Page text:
Prolific and widely renowned, Eileen Myles is a trailblazer whose decades of literary and artistic work “set a bar for openness, frankness, and variability few lives could ever match” (New York Review of Books). This newest book paints a kaleidoscopic portrait of a beloved confidant: the pit bull called Rosie. In 1990, Myles chose Rosie from a litter on the street, and their connection instantly became central to the writer’s life and work. During the course of their sixteen years together, Myles was madly devoted to the dog’s wellbeing, especially in her final days. Starting from the emptiness following Rosie’s death, Afterglow (a dog memoir) launches a heartfelt and fabulist investigation into the true nature of the bond between pet and pet-owner. Through this lens, we witness Myles’s experiences with intimacy and spirituality, celebrity and politics, alcoholism and recovery, fathers and family history, as well as the fantastical myths we spin to get to the heart of grief. Moving from an imaginary talk show where Rosie is interviewed by Myles’s childhood puppet to a critical reenactment of the night Rosie mated with another pit bull, from lyrical transcriptions of their walks to Rosie’s enlightened narration from the afterlife, Afterglow (a dog memoir) illuminates all that it can mean when we dedicate our existence to a dog.
Author: Steven Kotler
Publisher: A&C Black
Release Date: 2010-11-01
Steven Kotler was forty years old, single, and facing an existential crisis when he met Lila, a woman devoted to animal rescue. "Love me, love my dogs," was her rule, and Steven took it to heart. Spurred to move by a housing crisis in Los Angeles, Steven, Lila - and their eight dogs, then ten, then twenty, and then they lost count - bought a postage-stamp-sized farm in Chimayo, New Mexico. A Small Furry Hope chronicles their adventures at Rancho de Chihuahua, the sanctuary they created for their pack with special needs: the very old, the very sick, and, as Kotler says, "the really retarded." An insider look at the culture of dog rescue, A Small Furry Prayer weaves personal experience, and scientific inquiry into a fast-paced, fun-filled narrative that explores what it means to devote one's life to the furry and the four-legged. Along the way, Kotler combs through every aspect of canine-human relations, from long human history with dogs to brand new research into the neuroscience of canine companionship, in the end discovering why living in a world made of dog may be the best way to uncover the truth about what it really means to be human.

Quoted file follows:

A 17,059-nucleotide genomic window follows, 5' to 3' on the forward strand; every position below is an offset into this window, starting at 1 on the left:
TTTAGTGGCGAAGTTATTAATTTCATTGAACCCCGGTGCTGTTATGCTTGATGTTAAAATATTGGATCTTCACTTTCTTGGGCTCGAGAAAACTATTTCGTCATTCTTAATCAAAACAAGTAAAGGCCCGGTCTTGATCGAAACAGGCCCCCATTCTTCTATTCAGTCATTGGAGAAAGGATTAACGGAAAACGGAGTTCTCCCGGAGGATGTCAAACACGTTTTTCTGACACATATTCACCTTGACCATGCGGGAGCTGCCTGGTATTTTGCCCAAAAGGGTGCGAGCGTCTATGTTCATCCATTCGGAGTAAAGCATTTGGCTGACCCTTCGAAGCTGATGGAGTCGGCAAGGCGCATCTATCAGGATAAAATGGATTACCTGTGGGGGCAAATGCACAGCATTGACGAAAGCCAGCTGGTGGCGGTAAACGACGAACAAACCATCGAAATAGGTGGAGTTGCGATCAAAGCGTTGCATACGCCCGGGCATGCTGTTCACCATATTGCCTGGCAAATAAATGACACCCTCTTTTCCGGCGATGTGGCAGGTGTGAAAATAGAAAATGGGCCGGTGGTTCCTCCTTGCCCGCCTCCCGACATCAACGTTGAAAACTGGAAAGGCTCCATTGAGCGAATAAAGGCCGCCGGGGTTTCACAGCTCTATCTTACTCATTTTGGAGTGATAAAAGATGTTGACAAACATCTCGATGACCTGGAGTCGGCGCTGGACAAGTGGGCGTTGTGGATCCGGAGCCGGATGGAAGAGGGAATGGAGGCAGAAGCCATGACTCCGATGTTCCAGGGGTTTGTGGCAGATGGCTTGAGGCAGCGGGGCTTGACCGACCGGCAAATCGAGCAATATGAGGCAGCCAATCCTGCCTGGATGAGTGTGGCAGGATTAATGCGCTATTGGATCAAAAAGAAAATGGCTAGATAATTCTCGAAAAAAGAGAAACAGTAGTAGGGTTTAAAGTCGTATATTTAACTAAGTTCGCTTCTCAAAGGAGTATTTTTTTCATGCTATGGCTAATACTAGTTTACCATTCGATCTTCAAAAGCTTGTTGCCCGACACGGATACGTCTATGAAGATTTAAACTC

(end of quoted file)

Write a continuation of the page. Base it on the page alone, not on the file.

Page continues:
Author: Deborah Willis
Publisher: W. W. Norton & Company
Release Date: 2017-02-14
“The emotional range and depth of [Willis’s stories], the clarity and deftness, are astonishing.”—Alice Munro The characters in these thirteen masterful and engaging stories exist on the edge of danger, where landscapes melt into dreamscapes and every house is haunted. A drug dealer’s girlfriend signs up for the first manned mission to Mars. A girl falls in love with a man who wants to turn her into a bird. A teenaged girl and her best friend test their relationship by breaking into suburban houses. A wife finds a gaping hole in the floor of the home she shares with her husband, a hole that only she can see. Full of longing and strange humor, these subtle, complex stories—about the love between a man and his pet crow, an alcoholic and his AA sponsor, a mute migrant and a newspaper reporter—show how love ties us to each other and to the world. The Dark and Other Love Stories announces the emergence of a wonderfully gifted storyteller whose stories enlarge our perceptions about the human capacity to love.
Author: Gary Paulsen
Publisher: Simon and Schuster
Release Date: 2012-05-29
Genre: Juvenile Nonfiction
Gary Paulsen has had a life as exciting as fiction! Gary Paulsen, three-time Newbery Honor author, is no stranger to adventure. He has flown off the back of a dogsled and down a frozen waterfall to near disaster, and waited for a giant bear to seal his fate with one slap of a claw. He has led a team of sled dogs toward the Alaskan Mountain Range in an Iditarod -- the grueling, 1,180-mile dogsled race -- hallucinating from lack of sleep, but he determined to finish. Here, in vivid detail, Paulsen recounts several of the remarkable experiences that shaped his life and inspired his award-winning writing.